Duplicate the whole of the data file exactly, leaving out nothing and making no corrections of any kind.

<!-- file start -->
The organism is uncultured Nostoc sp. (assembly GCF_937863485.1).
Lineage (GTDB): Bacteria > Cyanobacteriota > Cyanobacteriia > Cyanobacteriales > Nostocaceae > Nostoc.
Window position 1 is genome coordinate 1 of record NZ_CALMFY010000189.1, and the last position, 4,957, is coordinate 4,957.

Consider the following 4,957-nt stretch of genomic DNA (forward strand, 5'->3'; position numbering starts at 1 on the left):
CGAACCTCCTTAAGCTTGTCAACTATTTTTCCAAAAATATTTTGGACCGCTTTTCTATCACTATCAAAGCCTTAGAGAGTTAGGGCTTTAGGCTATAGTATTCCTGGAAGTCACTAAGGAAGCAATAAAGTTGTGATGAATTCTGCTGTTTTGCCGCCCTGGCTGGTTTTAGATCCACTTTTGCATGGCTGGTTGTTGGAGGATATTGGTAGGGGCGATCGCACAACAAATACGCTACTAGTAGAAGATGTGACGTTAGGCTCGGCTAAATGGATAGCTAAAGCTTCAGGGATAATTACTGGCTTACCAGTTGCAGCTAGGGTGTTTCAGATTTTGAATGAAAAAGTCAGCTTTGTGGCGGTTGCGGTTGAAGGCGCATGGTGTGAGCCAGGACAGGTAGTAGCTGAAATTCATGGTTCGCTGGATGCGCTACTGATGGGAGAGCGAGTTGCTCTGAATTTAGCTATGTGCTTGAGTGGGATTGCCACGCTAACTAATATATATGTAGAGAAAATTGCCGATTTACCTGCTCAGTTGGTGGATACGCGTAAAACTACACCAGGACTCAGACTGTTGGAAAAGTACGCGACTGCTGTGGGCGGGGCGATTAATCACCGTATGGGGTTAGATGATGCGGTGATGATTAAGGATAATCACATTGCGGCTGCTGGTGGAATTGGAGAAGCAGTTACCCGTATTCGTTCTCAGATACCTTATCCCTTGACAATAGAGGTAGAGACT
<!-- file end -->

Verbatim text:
The organism is uncultured Nostoc sp. (assembly GCF_937863485.1).
Lineage (GTDB): Bacteria > Cyanobacteriota > Cyanobacteriia > Cyanobacteriales > Nostocaceae > Nostoc.
Window position 1 is genome coordinate 1 of record NZ_CALMFY010000189.1, and the last position, 4,957, is coordinate 4,957.

Consider the following 4,957-nt stretch of genomic DNA (forward strand, 5'->3'; position numbering starts at 1 on the left):
CGAACCTCCTTAAGCTTGTCAACTATTTTTCCAAAAATATTTTGGACCGCTTTTCTATCACTATCAAAGCCTTAGAGAGTTAGGGCTTTAGGCTATAGTATTCCTGGAAGTCACTAAGGAAGCAATAAAGTTGTGATGAATTCTGCTGTTTTGCCGCCCTGGCTGGTTTTAGATCCACTTTTGCATGGCTGGTTGTTGGAGGATATTGGTAGGGGCGATCGCACAACAAATACGCTACTAGTAGAAGATGTGACGTTAGGCTCGGCTAAATGGATAGCTAAAGCTTCAGGGATAATTACTGGCTTACCAGTTGCAGCTAGGGTGTTTCAGATTTTGAATGAAAAAGTCAGCTTTGTGGCGGTTGCGGTTGAAGGCGCATGGTGTGAGCCAGGACAGGTAGTAGCTGAAATTCATGGTTCGCTGGATGCGCTACTGATGGGAGAGCGAGTTGCTCTGAATTTAGCTATGTGCTTGAGTGGGATTGCCACGCTAACTAATATATATGTAGAGAAAATTGCCGATTTACCTGCTCAGTTGGTGGATACGCGTAAAACTACACCAGGACTCAGACTGTTGGAAAAGTACGCGACTGCTGTGGGCGGGGCGATTAATCACCGTATGGGGTTAGATGATGCGGTGATGATTAAGGATAATCACATTGCGGCTGCTGGTGGAATTGGAGAAGCAGTTACCCGTATTCGTTCTCAGATACCTTATCCCTTGACAATAGAGGTAGAGACT